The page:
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Why Entrepreneurs Need to be Mindful of Certain Things Before On-boarding an Investor Things to Keep in Mind While On-boarding an Investor

By Savyasachi K.Sahai

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The influx of capital at the right time is crucial for a startup's sustenance. In fact, nowadays there is even a reality TV show called Shark Tank being aired in which wannabe entrepreneurs pitch to investors, the so-called sharks, which makes for quite an entertaining watch.

It is imperative to keep in mind that while the investment of capital might be vital in assisting the startup scale up its operations, the investors are just that, as the name suggests, Sharks! Do not get me wrong, an investor will bring a lot to the table apart from money, but at the end of the day, the investor is there for one and one thing only – a handsome return on his investment.

And this is exactly why, entrepreneurs needs to be mindful of certain things before on-boarding an investor.

One of the basic mistakes committed by entrepreneurs, is to delay bringing in a lawyer. While it is true that the commercials of a transaction fall primarily in the non-legal domain, I have been witness to situations wherein the parties have finalised the commercials, only for me to come in at a later stage and having to burst the entrepreneur's bubble that the structuring of the transaction is off or what the entrepreneur thought was a great victory for him and his startup in the commercial negotiations, will not fly in the spirit, let alone the letter of the law.

In fact, at the early stage of any transaction, what lawyers do best is to draw the boundaries of what is possible and let the parties play within the boundary in any manner to their liking.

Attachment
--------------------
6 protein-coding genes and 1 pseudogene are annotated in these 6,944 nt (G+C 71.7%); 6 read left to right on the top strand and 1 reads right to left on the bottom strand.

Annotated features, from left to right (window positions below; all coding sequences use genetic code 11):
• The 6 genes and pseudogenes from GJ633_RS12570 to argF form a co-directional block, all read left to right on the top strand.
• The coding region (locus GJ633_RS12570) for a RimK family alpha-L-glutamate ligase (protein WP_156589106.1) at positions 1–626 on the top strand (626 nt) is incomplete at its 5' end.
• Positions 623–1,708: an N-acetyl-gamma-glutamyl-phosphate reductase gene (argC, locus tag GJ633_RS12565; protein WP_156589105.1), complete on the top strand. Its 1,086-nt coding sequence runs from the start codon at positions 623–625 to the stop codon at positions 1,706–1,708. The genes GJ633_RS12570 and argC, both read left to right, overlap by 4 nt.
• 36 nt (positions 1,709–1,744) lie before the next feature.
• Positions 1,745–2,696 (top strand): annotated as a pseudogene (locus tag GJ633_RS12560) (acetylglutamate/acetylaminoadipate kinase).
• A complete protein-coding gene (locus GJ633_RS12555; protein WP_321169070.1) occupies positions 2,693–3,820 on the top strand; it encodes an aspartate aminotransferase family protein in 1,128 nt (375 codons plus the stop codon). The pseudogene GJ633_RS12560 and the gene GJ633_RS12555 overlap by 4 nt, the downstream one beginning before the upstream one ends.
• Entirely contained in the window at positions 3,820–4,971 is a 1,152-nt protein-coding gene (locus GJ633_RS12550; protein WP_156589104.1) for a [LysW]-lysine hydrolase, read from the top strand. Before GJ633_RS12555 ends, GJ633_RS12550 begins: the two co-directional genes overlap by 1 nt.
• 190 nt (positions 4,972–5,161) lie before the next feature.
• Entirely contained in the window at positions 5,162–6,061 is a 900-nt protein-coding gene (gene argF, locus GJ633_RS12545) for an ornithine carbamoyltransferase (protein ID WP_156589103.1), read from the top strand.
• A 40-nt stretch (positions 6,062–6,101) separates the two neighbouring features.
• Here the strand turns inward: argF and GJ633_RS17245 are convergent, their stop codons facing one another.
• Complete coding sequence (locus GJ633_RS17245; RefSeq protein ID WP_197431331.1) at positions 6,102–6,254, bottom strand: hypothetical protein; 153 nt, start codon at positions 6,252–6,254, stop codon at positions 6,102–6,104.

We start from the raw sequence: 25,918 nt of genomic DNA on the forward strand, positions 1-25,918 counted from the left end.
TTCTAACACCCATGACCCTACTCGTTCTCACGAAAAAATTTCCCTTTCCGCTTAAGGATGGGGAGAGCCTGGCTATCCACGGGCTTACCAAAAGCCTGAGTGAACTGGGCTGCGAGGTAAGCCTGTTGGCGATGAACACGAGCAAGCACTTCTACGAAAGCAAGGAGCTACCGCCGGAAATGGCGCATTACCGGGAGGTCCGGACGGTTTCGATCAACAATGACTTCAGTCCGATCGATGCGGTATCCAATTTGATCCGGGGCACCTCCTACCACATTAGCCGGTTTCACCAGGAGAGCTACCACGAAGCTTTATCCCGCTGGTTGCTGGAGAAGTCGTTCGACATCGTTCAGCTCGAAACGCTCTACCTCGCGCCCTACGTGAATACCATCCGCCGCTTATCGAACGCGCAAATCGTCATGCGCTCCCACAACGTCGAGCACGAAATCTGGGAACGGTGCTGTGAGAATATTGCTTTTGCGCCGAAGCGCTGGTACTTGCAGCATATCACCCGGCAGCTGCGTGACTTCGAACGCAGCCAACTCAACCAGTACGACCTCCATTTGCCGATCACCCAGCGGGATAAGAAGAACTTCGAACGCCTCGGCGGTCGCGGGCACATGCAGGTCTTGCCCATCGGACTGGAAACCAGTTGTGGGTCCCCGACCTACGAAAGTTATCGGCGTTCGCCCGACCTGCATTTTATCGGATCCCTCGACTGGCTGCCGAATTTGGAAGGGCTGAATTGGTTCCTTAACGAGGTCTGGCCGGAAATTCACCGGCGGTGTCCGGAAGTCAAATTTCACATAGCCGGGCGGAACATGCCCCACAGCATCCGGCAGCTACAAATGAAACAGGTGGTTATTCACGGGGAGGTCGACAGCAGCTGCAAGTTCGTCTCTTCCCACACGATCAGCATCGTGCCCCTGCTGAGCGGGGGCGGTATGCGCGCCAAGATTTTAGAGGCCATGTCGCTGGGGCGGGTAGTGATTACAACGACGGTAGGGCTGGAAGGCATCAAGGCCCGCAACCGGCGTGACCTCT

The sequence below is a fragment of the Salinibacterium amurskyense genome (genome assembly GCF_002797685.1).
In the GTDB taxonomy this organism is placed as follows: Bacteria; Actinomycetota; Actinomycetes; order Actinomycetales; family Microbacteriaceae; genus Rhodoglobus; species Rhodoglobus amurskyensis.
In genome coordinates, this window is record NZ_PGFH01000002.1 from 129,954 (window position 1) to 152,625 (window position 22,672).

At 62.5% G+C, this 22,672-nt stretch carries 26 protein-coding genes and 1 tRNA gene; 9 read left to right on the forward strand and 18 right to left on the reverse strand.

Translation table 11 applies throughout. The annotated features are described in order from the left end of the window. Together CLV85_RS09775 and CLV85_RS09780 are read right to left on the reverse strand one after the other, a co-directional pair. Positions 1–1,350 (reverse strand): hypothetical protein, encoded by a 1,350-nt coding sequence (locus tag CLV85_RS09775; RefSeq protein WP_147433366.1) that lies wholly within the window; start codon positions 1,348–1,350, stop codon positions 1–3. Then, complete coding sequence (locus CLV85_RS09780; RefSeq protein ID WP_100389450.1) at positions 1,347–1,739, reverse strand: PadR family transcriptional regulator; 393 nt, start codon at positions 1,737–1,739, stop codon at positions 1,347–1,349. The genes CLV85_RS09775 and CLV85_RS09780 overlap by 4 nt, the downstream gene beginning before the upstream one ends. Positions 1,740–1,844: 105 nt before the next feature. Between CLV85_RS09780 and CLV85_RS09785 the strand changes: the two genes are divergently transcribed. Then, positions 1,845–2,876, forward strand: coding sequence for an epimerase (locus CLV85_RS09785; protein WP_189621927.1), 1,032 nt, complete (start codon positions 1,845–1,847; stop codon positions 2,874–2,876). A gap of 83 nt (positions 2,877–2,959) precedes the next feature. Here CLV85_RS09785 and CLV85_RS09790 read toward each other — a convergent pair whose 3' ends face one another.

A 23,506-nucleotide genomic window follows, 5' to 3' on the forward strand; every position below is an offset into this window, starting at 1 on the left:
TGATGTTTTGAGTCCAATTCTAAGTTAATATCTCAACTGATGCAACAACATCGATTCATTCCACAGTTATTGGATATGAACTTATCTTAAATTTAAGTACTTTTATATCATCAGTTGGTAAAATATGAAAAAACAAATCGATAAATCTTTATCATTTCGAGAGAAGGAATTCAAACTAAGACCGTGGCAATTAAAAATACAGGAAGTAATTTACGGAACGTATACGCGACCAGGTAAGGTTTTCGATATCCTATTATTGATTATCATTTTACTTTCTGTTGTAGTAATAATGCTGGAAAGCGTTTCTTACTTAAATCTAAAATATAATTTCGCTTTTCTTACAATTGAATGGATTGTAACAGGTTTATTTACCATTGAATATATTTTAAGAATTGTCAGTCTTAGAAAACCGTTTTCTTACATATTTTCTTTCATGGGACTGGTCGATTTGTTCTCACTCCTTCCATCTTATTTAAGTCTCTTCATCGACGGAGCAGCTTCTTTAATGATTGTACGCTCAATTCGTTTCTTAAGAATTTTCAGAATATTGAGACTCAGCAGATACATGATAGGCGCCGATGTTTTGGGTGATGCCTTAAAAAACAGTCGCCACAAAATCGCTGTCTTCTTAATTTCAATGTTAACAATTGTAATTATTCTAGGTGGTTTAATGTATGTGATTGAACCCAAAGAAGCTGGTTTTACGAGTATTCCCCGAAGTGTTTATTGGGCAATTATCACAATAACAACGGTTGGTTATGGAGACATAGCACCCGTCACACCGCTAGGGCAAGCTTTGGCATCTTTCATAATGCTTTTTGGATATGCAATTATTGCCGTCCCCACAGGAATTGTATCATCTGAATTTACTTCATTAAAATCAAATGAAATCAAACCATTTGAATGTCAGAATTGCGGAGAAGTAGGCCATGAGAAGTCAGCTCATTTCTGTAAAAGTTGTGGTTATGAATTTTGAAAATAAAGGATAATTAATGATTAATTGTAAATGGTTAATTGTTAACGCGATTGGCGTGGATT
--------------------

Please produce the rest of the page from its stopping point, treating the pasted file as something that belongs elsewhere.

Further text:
The sneaky jibe of investors being sharks aside, it is beyond doubt that investors do bring a lot to the table. The very fact that it is in their interest that the startup does well, ensures that the investor will assist the startup in a variety of manners apart from just pumping in money, which can range from bringing in know-how of a particular sector or operations, to helping the entrepreneur network with and explore opportunities with the investors' connections.

This however is dependent on how accessible the investor is. Entrepreneurs in their euphoria of having secured funding, often fail to do their homework and conduct a background check on how involved the investor has been in its other investments.

Even in the event, a startup is content with just the money coming in, from a company secretarial perspective (in the Indian context), it is essential that the startup is not chasing the investor (whether an individual or a nominee of a fund) for signatures, whether it is for investor consent on certain protected matters or something as routine as shareholder resolutions.

This becomes doubly important when an investor appoints a director to the board of the startup since majority of the decisions are taken at the board level and if at this stage, the director's presence and/or availability is sketchy, that could potentially derail the timelines internally set by the startup.

Employee Stock Options (ESOPs) is a benefit given as an option to employees of the company to purchase and subscribe to shares of the company at a future date at a pre-determined price. Investors are big fans of ESOPs. And why should they not be?

An ESOP scheme permits a startup to attract and retain talent which in the long run enables the startup to prosper and in turn, for the investor's shareholding to appreciate. It is exactly due to this argument, I am a strong proponent of the investor contributing to the ESOP pool.